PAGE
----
Biology professor receives first Maskalick biodiversity seed grant


UNIVERSITY PARK, Pa. – Tomás A. Carlo Joglar, Associate Professor of Biology at Penn State, has been awarded by the Eberly College of Science Office for Innovation the inaugural David G. Maskalick and Kathleen A. Maskalick Biodiversity Healthcare Seed Fellowship.

The Maskalick Biodiversity Healthcare Seed Grant Program is designed to provide financial support to researchers who collect preliminary data and to stimulate biodiversity research at the college. David Maskalick, a 1978 graduate in biochemistry, and Kathleen Maskalick established the program to promote the protection of biodiversity and support the prevention of mass extinctions on earth.

The program grants will be aimed at deepening knowledge about the health and survival of all life and natural resources, humanity and commerce. Carlo Joglar received the grant for his project titled: “Assessing the Effects of Plant Functional Traits and Awareness on Biodiversity and Human Responses to Reforestation Actions on Tropical Urban Landscapes”.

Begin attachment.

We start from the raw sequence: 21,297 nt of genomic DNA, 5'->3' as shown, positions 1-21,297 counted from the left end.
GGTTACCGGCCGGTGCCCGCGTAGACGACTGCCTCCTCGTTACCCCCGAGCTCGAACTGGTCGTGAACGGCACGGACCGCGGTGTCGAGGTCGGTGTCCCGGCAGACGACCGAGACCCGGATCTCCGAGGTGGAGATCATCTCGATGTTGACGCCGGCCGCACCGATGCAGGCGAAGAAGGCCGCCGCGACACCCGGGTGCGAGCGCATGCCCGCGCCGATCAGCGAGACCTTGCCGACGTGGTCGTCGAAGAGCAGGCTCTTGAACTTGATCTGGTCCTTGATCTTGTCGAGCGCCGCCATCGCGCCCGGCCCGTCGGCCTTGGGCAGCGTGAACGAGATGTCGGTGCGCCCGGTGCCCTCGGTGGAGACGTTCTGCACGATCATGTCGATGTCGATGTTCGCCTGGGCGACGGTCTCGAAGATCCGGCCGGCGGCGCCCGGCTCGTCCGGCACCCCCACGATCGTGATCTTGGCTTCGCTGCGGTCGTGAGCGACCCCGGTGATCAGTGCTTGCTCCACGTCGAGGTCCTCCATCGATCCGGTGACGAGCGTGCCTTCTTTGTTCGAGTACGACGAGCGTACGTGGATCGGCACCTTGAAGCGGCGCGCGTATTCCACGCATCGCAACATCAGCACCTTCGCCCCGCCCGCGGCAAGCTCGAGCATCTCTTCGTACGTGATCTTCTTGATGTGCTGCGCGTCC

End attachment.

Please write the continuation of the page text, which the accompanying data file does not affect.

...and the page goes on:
In his project, Carlo Joglar will conduct landscape-level experiments to test how plant functional traits and community awareness affect native animal biodiversity in urban landscapes on the island of Puerto Rico. The funds will be used to conduct pilot surveys in all or most of the 20 pre-selected experimental urban areas to speak with families and assess their willingness to participate in the experiment.

“Maskalick seed grant funds have helped us conduct nearly 300 bird surveys at 20 field sites – urban residential areas, with three transects at each site – and contact communities within those areas. ‘survey in order to ask them questions about their willingness to participate in an urban greening experiment ”, declared Julissa Irizarry, graduate student of Carlo Joglar’s laboratory whose doctoral project is supported by the scholarship. “This data will give us a response rate, which will help us assess the feasibility of the project as we envision it, as well as provide important supporting data for the grant that Tomás and I are working on for NSF. “


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